Coming Home (an argument for the liturgical calendar)

Have you ever noticed yourself starting to feel at home before you actually make it home? Somewhere between all of our comings and goings, the trees and little idiosyncrasies about our neighbourhoods become familiar. So familiar that you don’t even think about it until you move or find yourself in an unfamiliar part of the city. We may not be inside our homes yet, but we are so close we can almost taste it – we relax (sometimes to our detriment as most accidents happen closer to home), we begin to run through the list of things we are going to do when we get there, and we breath a little bit easier knowing all of our creature comforts are near.

When I was growing up, we drove everywhere. Long road trips to visit family or go on vacation were the norm – we were the family that didn’t bat an eye at sitting in a car for hours at a time (which is extra impressive when you consider that we didn’t have a minivan so the three of us sisters were all in the back of a sedan for all of these trips).

The inevitable thing about going away on a road trip is that you have to drive home. Instead of asking “Are we there yet?”, I learned to look for certain landmarks. “This enroute is 1 hour from home.” “This Tim Hortons means 30 minutes to go!” “This pet store means 15 minutes – so close!” But none of those compared to driving over the overpass and seeing home. On particularly long trips we would cheer when we got closer to home – the excitement building for when we would finally get to stretch our legs, unpack, sleep in our own beds, and finally just be home.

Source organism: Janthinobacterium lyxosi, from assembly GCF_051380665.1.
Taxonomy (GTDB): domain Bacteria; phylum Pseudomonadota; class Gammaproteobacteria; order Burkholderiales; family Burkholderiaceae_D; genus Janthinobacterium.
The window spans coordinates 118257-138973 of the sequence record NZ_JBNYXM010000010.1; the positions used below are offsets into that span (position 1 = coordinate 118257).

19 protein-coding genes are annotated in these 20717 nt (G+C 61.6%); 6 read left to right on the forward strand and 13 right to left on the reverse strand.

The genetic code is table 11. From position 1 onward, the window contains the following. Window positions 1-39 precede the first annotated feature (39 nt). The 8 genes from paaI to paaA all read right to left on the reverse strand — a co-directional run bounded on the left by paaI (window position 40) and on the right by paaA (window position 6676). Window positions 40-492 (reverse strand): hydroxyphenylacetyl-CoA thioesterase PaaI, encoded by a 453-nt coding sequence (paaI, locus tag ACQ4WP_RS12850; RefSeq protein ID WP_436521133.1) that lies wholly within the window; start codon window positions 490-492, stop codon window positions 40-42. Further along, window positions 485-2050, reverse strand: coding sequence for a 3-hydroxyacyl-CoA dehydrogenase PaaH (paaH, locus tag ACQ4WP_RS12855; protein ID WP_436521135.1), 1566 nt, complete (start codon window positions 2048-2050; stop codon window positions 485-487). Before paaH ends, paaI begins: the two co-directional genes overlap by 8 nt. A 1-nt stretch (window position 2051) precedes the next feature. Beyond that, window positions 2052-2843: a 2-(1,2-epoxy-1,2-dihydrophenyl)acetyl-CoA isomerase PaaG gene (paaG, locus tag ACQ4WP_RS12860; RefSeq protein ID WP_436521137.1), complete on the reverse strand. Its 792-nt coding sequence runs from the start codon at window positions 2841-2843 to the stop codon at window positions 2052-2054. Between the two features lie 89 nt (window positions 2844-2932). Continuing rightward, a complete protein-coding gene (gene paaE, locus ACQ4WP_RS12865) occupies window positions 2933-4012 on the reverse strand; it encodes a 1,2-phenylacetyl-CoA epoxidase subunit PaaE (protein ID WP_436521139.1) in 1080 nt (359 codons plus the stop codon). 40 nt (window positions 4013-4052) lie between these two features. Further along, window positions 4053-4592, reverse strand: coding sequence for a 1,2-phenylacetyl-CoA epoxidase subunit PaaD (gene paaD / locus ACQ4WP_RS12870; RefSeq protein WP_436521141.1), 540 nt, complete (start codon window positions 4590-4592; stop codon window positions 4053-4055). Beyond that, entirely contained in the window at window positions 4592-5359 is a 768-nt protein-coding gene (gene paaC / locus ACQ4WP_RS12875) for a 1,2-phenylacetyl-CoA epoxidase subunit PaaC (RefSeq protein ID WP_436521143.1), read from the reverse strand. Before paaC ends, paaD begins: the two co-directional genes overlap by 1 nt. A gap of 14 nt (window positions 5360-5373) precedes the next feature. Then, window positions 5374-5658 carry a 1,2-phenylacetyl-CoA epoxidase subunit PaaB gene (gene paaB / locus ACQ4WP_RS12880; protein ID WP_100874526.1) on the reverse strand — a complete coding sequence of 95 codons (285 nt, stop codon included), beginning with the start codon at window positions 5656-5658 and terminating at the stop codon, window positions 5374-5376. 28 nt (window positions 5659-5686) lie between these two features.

In the church, there is something we can follow called the liturgical calendar. You may be familiar with it, or it may be something completely new to you – I did not attend a church that observed it (outside of a little bit of advent observation and knowing “about” lent) until I was an adult. Many evangelical practices shy away from the practice of liturgy – understandable as the general connotation is that of something that is stale, dusty, and hard to relate to. But I would like to position that, when done well, it is instead an invitation to tune our hearts and lives to an annual rhythm of remembering the life of Christ. There is space for new readings, a reimagining of how a Sunday might look, and spontaneous worship and prayer within the calendar itself while we consider the unique challenges and concerns of today.

Liturgical Calendar by Third Church,

Today as I write it is Palm Sunday. After Ash Wednesday, this is the first major sign point that Easter is coming. It is the beginning of Holy Week, the last week of lent. While many churches will observe Good Friday and Easter Sunday, we have been taking the time to make space in our worship gatherings for confession and encourage the practice of laying something down (i.e. fasting from something) and possibly picking up something else (i.e. a spiritual practice) during lent.

It is often custom to remove the hallelujah from worship during lent – but on Palm Sunday we sing Hosanna! Come, Lord! We remember the triumphal entry and though “Hosanna” is triumphant, it is not “Hallelujah”. Palm Sunday is exciting but it is not Easter. Just like my little reminders for myself on a ride home, it’s a reminder that we are coming home to Easter…but we are not quite there yet.

I sought the Lord, and he answered me
    and delivered me from all my fears.
Those who look to him are radiant,
    and their faces shall never be ashamed.
This poor man cried, and the Lord heard him
    and saved him out of all his troubles.
The angel of the Lord encamps
    around those who fear him, and delivers them.

Oh, taste and see that the Lord is good!
    Blessed is the man who takes refuge in him!

Psalm 24: 4-8, ESV